Queensland Performing Arts Centre
Bertolt Brecht's epic morality tale about the ravages of war is given a unique twist by Queensland Theatre Company Artistic Director Wesley Enoch and Paula Nazarski in a dazzling new translation.
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Mother Courage & Her Children

Venue Playhouse, QPAC
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Dates From 25 May to 16 Jun 2013

Archived Event

This is a past event. Tickets are not available for this event.
User Reviews

Bertolt Brecht's epic morality tale about the ravages of war is given a unique twist by Queensland Theatre Company Artistic Director Wesley Enoch and Paula Nazarski in a dazzling new translation.

Instead of the 'Thirty Years' War of 1600s Europe, this near-future incarnation of the age-old story is set against the bleak backdrop of a post-apocalyptic desert where Mad Max might be at home – an Australia ravaged by devastating conflict, where life is cheap but business is still business. Ursula Yovich is the titular canteen-wagon mistress, shrewdly driving hard bargains as she shepherds her brood of three through this unforgiving, harsh wilderness. With an all-Indigenous cast, this fresh spin on Brecht's play delicately folds in themes of land ownership, the impact of mining and the stolen generation.

Preview Performances
Saturday 25 May, 7.30pm
Monday 27 May, 6.30pm
Tuesday 28 May, 6.30pm

Please note this performance contains references to death and war.

Audio Described Performances Audio Described Performances

A Glass Half Full


The Australian

Australian Stage

Stage Milk

Stage Whisper

Australian Arts Review

Green Room

Brisbane Times

Read some of the schools feedback

Mother Courage was amazing!!! Wesley Enoch you must be very proud - my students stood and clapped and clapped and clapped and they have only just now stopped talking about it as I have shooed them off to bed. QTC a job well done! - Kirsten Burgess, Monto SHS

Students' responses to the challenges, language and cultural context is so interesting - I agree. Tonight a girl laughed at a key dramatic moment. It wasn't appropriate but it showed how challenged she must have felt by the palpable tension of the moment. The whole play was so poignant and relevant to the experiences of indigenous peoples in Australia and elsewhere in the world. I again felt the sadness and shame of how white privilege plays out. So much to process and think about... - Kylie Readman, USC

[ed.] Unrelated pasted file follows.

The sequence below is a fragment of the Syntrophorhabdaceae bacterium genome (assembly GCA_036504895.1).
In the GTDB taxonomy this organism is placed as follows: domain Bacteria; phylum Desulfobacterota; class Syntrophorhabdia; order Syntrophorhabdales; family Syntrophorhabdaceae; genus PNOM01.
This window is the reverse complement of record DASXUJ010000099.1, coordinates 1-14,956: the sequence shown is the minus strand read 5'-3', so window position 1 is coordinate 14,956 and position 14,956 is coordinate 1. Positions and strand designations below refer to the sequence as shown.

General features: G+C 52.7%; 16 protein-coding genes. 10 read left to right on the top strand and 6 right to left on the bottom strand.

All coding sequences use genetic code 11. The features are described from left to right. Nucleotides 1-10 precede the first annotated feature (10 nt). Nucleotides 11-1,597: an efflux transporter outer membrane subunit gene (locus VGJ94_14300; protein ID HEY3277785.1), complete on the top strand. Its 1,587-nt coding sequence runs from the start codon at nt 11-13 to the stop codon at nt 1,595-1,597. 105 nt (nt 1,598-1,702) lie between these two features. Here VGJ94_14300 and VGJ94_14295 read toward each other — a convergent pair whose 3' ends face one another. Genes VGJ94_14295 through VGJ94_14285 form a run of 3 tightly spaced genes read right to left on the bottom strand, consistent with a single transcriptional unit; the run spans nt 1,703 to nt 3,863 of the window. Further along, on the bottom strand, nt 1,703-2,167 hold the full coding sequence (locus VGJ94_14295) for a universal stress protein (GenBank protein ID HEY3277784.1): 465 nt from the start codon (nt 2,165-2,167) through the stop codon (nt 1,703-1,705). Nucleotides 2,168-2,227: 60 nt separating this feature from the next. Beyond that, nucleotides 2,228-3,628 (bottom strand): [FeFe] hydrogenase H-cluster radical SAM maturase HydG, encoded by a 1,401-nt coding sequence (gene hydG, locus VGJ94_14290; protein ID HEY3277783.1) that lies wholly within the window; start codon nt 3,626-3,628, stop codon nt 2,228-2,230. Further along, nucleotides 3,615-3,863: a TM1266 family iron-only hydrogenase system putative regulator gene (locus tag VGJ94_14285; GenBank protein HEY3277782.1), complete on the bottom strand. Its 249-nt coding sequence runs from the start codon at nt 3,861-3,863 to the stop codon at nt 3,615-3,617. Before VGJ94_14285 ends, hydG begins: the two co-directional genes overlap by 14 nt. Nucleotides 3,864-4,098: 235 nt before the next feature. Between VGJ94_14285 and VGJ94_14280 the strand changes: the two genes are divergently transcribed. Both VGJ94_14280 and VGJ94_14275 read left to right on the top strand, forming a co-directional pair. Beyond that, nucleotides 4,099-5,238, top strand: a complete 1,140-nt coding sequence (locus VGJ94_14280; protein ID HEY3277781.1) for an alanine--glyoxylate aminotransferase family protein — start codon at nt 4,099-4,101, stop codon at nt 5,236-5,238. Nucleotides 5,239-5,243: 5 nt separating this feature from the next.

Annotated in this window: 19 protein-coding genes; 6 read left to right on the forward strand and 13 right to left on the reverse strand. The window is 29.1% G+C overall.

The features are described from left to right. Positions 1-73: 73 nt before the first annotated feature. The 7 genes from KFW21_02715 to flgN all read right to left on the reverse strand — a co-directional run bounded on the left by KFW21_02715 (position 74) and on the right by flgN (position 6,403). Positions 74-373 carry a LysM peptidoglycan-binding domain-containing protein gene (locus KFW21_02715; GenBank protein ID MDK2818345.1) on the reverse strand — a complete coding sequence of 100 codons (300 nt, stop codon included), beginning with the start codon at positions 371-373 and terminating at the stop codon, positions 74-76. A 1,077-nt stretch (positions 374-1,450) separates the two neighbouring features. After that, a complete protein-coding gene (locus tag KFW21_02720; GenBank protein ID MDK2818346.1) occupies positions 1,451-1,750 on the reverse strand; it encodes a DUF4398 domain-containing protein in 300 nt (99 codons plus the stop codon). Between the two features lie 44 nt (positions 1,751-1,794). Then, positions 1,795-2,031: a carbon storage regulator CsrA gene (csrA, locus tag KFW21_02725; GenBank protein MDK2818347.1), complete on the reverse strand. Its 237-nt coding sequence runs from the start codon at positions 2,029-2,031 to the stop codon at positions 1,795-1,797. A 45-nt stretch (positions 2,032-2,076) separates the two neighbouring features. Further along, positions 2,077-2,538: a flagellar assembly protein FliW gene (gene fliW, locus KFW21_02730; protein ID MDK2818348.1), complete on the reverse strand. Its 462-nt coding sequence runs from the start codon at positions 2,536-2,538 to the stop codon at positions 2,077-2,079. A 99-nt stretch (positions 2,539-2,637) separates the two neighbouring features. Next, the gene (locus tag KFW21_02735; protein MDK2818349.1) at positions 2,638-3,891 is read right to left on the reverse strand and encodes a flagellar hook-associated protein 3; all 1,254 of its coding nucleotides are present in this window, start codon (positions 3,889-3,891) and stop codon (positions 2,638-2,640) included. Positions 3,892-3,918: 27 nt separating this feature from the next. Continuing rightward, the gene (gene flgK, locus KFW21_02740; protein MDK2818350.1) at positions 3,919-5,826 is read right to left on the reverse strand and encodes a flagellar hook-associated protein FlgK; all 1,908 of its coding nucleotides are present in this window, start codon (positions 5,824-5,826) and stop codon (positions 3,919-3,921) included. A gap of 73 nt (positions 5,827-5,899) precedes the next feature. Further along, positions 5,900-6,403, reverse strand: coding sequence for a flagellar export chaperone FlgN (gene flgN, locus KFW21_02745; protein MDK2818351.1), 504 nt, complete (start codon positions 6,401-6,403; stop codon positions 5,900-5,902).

Mother Courage Causes Consternation
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2:27 PM - 10/11/2013
By Bob de Verteuil
Queensland Theatre Company’s production of “Mother Courage and her Children” provides a different theatre experience. Bertolt Brecht wrote the play in 1939 in Europe with World War II in the air. Welsey Enoch and Paula Nazarski translated this, with an indigenous take, to the future in an Australia where warring mining companies destroy the environment. The play spans a few years and centres on the fortunes of an aboriginal mother who makes a living by traveling around country selling whatever (including alcohol, food, boots and clothes) to whomever, mainly those involved in the war. As is the Brecht style, everything is full on, leaving little to the imagination. The audience is told what is going on all the way. Song is added in sufficient doses to give cause to wonder if this is a musical while exposing some excellent singers and musicians amongst the cast. Exaggerated randomness abounds. As well as providing a commentary on war, standard life lessons are interspersed almost as add ons. Frankness is front and centre. Punches are left unpulled, be it in humour or violence, death or desire. The characters share the blunt intensity of the background in which they are set with the exception of Mother Courage. She seems perfectly portrayed as someone who can be as hard or as soft as the situation demands snaring the only setting in which subtlety can be savoured. I was thankful to have attended this production. I left amazed at the unlikeness to any previous show, touched by its moments of tenderness and jarred by its harsh depiction of a world to come. Presumably the timing to coincide with AFL’s indigenous weekend of footy and wider indigenous awareness activities was no accident. As a person with limited exposure to Australian indigenous culture, I wondered how it would be taken in by the indigenous community. While it seemed that all the key players, including the dozen actors, were indigenous, I was unable to ascertain whether it aimed at laughter, criticism, learning or simply reflecting their reality. My superficial enjoyment would no doubt be replaced by other emotions in those more deeply affected.
Brilliant Performance
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8:20 PM - 8/06/2013
By Colin Trail
After seeing the performance I have to reflect on the other 2 productions I have seen before over the past years. Firstly, the Berliner Ensemble who the piece was written for by Brecht, the Public Theater in New York with Meryl Streep in the lead and not this version and i can say without a doubt this production can be rank in the 2nd to the Berliner Ensemble. The performance was touching and ran the emotional line that Brecht always talk and write about being and Brecht fan and understand the dark nature of his writings i can say it was spot on with the emotion and the plight of people suffering. Thank you for such a brilliant performance i will surely be back before the closing to see it again.

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Presented By QPAC & Queensland Theatre Company
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